For purposes of this motion, the court finds Ms. Yap's billing rate and the number of hours spent, a total of 15 hours, to be reasonable, especially in light of the extensive meet-and-confer efforts made by defendants' counsel. Indeed, although plaintiff opposed the imposition of sanctions generally, plaintiff did not contest defendants' counsel's billing rate or the number of hours spent.
Nevertheless, the court finds that a reduction in the amount of sanctions is warranted, because defendants' counsel could have communicated and clarified at an earlier stage that they were willing to provide the personnel files subject to the protective order. Therefore, in its discretion, the court will not award defendants any fees related to the five hours defendants' counsel spent preparing the fee request. This reduction is quite generous given that defendants' counsel's shortcomings pale in comparison with plaintiff's counsel's egregious conduct with respect to these depositions.
In sum, the court awards defendants monetary sanctions for 10 hours spent at a rate of $365 per hour, for a total of $3,650.00. These sanctions shall be paid by plaintiff's counsel (i.e., plaintiff's various attorneys and/or law firms are jointly and severally liable for the sanctions), and plaintiff's counsel shall not attempt to directly or indirectly recover such sanctions from plaintiff.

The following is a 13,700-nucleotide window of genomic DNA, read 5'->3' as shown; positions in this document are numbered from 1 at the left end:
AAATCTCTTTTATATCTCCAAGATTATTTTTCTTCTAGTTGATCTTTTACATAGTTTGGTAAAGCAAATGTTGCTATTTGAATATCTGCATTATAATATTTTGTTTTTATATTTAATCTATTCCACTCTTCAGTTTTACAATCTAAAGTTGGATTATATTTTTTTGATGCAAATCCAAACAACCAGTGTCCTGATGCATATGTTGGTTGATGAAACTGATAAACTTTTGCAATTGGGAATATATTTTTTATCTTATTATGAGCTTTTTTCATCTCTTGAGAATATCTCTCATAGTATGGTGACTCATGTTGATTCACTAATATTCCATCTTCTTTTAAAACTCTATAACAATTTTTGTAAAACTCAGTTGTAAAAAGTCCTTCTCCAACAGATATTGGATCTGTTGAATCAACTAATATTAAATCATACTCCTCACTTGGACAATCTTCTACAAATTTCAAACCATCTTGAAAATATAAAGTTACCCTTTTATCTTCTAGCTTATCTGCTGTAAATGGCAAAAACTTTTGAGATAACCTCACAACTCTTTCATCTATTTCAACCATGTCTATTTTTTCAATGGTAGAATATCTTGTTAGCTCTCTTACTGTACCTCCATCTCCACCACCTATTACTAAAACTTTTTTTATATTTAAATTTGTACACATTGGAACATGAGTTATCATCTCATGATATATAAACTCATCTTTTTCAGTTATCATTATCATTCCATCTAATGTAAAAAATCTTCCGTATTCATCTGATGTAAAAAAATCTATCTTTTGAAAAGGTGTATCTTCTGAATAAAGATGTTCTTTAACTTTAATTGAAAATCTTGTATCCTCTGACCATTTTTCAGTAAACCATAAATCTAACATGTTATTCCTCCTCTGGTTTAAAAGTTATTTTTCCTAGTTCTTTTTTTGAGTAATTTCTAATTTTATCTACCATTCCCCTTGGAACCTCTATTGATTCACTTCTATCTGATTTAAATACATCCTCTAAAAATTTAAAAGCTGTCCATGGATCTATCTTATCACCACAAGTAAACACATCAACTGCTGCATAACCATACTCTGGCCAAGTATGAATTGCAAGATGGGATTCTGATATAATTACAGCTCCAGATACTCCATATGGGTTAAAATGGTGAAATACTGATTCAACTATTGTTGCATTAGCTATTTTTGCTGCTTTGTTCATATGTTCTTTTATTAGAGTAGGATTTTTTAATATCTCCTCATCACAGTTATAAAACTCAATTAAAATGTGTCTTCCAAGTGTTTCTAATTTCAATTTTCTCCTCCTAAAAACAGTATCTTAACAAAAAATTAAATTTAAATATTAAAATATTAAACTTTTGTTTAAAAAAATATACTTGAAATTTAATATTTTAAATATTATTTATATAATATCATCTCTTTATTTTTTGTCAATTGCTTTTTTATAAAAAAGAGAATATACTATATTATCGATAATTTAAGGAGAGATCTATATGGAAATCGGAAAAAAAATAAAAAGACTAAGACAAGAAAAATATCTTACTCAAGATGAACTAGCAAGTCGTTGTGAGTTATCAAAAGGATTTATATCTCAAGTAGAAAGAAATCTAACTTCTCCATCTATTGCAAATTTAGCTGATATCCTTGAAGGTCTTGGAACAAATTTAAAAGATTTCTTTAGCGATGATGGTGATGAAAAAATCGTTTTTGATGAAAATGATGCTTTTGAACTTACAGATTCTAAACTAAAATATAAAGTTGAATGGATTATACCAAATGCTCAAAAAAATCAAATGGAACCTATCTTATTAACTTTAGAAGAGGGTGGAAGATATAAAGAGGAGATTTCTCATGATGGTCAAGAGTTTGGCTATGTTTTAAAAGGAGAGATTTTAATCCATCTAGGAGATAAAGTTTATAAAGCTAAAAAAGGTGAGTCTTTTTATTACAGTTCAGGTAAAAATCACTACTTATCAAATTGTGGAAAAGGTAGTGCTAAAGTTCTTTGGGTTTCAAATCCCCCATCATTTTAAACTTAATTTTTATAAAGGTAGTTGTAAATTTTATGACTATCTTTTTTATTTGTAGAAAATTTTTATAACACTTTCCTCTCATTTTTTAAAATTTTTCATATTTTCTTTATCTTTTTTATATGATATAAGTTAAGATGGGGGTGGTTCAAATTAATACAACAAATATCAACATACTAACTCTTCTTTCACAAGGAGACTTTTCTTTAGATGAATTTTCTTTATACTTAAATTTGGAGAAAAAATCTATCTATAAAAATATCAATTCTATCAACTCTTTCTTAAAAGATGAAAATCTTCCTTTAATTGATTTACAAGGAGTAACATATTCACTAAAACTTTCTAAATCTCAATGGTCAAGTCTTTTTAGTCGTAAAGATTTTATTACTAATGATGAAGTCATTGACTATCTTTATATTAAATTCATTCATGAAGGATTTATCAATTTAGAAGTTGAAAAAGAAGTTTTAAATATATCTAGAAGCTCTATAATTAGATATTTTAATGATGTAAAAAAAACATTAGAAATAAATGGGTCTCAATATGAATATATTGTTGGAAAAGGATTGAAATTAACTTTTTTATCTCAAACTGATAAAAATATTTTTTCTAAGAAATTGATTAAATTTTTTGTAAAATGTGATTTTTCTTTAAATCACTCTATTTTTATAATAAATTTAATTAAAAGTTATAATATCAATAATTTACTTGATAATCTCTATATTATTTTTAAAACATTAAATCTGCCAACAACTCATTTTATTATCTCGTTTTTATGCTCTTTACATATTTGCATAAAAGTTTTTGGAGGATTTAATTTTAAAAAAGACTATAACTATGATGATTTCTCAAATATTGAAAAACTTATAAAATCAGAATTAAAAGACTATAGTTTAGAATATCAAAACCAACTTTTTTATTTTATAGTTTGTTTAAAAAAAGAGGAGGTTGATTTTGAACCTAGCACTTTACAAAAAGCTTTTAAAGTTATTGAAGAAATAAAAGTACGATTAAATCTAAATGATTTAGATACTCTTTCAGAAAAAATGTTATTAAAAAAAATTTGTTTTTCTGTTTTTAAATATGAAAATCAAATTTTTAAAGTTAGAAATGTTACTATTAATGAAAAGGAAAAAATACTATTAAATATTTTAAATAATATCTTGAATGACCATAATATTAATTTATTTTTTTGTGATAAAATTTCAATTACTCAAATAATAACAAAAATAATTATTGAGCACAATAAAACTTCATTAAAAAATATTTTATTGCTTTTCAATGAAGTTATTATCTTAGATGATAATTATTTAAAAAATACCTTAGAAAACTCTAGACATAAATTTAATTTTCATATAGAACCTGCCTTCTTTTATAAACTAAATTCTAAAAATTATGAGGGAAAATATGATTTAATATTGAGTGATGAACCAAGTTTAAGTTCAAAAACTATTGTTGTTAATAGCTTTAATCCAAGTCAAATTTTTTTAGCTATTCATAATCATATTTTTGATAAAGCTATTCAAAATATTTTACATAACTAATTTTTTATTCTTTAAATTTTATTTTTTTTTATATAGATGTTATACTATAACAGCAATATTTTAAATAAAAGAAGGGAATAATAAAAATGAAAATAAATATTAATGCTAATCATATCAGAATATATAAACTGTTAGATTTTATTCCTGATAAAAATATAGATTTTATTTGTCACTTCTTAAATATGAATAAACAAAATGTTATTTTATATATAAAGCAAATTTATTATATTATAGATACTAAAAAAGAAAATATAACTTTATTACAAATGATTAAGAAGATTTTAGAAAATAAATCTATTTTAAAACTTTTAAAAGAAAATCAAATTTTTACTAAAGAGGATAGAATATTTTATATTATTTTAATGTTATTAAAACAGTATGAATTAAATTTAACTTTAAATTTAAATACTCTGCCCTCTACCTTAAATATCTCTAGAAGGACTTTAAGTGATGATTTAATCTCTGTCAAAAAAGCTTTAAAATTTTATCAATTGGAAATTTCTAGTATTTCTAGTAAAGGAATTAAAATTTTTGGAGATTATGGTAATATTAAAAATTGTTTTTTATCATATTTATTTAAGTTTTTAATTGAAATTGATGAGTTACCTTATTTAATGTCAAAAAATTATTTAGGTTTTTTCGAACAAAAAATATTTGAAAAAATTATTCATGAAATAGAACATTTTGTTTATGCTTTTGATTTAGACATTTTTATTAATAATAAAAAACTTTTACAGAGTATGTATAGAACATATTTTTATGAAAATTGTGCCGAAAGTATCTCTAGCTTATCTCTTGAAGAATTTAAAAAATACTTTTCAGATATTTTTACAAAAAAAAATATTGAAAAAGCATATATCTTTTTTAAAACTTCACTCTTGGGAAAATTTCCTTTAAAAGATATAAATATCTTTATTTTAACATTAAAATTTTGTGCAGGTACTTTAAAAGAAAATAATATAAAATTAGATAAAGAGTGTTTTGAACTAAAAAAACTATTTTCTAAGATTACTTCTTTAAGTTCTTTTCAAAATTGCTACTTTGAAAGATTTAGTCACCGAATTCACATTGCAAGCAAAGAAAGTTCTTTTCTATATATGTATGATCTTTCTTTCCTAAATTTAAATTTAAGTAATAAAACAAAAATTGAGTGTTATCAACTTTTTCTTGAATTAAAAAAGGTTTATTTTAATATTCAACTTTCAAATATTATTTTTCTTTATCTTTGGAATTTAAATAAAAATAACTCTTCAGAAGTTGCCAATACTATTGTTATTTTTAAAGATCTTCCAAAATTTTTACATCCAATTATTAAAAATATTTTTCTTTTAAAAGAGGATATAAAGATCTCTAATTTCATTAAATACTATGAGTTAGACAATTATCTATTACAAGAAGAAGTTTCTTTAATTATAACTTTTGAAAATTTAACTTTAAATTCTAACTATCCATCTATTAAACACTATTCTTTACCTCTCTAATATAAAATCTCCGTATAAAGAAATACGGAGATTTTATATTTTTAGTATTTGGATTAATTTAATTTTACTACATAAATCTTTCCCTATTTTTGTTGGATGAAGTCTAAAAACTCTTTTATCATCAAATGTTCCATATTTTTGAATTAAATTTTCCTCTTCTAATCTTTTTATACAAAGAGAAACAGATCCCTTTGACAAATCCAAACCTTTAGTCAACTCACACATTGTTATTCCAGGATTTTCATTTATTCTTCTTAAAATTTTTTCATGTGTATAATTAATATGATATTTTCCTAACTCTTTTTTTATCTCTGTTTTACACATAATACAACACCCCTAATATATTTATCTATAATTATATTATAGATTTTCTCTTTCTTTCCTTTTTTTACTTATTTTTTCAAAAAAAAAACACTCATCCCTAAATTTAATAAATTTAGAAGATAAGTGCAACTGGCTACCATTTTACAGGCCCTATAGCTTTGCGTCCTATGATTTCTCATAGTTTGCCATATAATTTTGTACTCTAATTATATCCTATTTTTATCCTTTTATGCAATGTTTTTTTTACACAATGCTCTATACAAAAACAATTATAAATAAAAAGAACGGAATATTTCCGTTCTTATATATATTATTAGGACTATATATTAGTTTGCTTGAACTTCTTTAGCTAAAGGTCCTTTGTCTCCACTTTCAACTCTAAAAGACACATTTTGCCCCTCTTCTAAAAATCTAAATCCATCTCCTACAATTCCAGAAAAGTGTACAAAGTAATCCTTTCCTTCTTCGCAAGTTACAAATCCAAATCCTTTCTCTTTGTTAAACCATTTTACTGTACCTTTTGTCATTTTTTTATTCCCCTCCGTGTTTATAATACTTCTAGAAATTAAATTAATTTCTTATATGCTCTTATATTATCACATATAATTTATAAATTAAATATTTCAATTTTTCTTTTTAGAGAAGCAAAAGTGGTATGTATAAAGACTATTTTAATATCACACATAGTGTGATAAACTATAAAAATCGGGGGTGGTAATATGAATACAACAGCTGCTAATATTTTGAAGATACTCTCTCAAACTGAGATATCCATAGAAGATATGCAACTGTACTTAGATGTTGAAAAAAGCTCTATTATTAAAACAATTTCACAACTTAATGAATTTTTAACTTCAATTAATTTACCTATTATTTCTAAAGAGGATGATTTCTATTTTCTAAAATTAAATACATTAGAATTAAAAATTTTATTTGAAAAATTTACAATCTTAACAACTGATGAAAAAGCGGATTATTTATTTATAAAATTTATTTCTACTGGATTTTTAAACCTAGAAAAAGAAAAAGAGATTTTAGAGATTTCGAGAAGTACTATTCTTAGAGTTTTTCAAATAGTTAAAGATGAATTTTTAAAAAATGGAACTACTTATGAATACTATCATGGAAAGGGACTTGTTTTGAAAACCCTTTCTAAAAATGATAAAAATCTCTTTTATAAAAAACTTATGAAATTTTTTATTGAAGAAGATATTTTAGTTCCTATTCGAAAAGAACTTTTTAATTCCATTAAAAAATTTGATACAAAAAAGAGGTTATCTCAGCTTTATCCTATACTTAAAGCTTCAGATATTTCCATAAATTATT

Order To Show Cause
The court declines to impose any additional sanctions sua sponte. The court finds that the award of sanctions to defendants adequately compensates them for their time and money unnecessarily spent with respect to this discovery dispute, and also serves as sufficient deterrence for future discovery misconduct. The court acknowledges plaintiff's counsel's apology in its response to the order to show cause, and instead of imposing additional sanctions, the court encourages the parties to start anew on a course of responsiveness, cooperation, civility, and diligence with respect to discovery.
Accordingly, for the reasons outlined above, IT IS HEREBY ORDERED that: